On July 2, 2013, the United States District Court for the District of Columbia vacated the Securities and Exchange Commission’s rule requiring SEC-reporting companies to disclose payments made to governments if they engage in the commercial development of oil, natural gas or minerals. Mandated by the Dodd-Frank Act, the SEC had promulgated the rule in August 2012 and was to be effective for fiscal years ending after September 30, 2013. The rule would have required a resource extraction issuer to publicly disclose the information in an annual filing through EDGAR on the new Form SD. For a more complete discussion of the rule, please see our August 2012 Client Alert entitled “SEC Adopts Final Rules Regarding Conflict Minerals and Resource Extract Payment Disclosures” available here.
The court vacated the SEC’s payment disclosure rule and remanded the matter to the SEC for further action, finding that:
- the SEC had “misread the statute to mandate public disclosure of the reports”; and
- the SEC’s decision to deny any exemption for countries which specifically prohibit disclosure of payment information was “arbitrary and capricious.”
On the first point, the court noted that (1) the plain language of the statute was silent on any public filing of the reports, (2) the words “annual report” or “report” contained in the statute do not imply any public filing, and (3) where the statute does require public disclosure, it did so explicitly. On the second point, the court found that the SEC’s failure to undertake a fuller analysis with respect to the high potential costs and burdens on competition associated with not providing any exemptions under the rule “does not satisfy the requirement of reasoned decisionmaking.” Finding the rule invalid based on the above points, the court did not reach a verdict on plaintiffs’ other arguments, including a First Amendment challenge to the public disclosure requirement.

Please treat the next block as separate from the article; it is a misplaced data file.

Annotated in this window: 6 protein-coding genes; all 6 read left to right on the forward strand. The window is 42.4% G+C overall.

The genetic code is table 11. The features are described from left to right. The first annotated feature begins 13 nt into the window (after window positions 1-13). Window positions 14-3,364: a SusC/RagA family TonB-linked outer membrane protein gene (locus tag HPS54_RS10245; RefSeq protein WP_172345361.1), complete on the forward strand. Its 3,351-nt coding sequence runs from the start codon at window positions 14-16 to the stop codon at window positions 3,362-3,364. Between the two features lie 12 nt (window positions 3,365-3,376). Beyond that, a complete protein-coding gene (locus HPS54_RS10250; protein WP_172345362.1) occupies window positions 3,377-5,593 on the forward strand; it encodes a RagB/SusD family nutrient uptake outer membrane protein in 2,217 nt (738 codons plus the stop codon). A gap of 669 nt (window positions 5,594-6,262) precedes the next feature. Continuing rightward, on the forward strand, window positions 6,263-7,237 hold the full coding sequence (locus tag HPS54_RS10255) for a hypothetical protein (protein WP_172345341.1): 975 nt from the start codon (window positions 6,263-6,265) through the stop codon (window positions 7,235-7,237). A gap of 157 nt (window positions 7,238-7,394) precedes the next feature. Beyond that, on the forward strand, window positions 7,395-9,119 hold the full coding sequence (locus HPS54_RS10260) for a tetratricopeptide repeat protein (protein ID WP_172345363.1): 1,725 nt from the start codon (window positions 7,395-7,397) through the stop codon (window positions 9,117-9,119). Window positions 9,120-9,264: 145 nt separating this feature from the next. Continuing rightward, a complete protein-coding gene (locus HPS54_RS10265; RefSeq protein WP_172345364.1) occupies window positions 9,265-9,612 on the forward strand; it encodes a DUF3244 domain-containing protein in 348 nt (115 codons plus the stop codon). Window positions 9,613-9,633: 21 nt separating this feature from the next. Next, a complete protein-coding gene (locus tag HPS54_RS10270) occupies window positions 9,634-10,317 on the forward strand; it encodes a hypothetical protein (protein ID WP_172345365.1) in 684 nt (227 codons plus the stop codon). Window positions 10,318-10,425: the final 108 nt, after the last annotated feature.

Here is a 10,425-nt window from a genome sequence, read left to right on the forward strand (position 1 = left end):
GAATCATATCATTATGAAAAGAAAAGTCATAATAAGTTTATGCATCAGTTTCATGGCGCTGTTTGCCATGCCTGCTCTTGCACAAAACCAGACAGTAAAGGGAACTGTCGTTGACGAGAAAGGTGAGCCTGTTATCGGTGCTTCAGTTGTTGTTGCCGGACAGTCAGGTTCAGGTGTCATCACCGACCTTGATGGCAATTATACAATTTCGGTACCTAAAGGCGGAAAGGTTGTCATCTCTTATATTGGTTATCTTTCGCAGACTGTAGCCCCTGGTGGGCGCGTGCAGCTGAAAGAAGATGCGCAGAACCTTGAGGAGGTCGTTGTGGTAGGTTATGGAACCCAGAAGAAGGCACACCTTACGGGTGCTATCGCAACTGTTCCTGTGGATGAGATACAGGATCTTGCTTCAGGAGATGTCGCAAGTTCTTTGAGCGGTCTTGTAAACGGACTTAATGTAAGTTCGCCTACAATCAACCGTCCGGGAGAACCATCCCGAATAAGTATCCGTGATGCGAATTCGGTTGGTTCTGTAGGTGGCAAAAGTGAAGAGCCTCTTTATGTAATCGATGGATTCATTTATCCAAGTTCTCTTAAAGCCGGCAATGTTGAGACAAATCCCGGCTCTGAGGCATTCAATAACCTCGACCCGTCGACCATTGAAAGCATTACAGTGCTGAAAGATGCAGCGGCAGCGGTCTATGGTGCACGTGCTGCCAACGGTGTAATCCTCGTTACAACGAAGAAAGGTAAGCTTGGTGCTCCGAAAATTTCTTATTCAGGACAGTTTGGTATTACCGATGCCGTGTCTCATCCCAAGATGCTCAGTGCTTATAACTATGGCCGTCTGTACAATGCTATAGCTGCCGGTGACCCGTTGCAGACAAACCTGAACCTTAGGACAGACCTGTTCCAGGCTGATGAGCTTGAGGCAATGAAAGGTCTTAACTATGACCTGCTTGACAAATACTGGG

As the Dodd-Frank Act mandates that the SEC adopt a rule regarding the disclosure of certain payments by resource extraction issuers, the SEC will need to either appeal the decision, or propose a new rule that reflects the court’s decision. In any case, the expected implementation of the disclosure rule for fiscal years ending after September 30, 2013 will likely be delayed significantly.
A complete copy of the Court’s decision can be found here.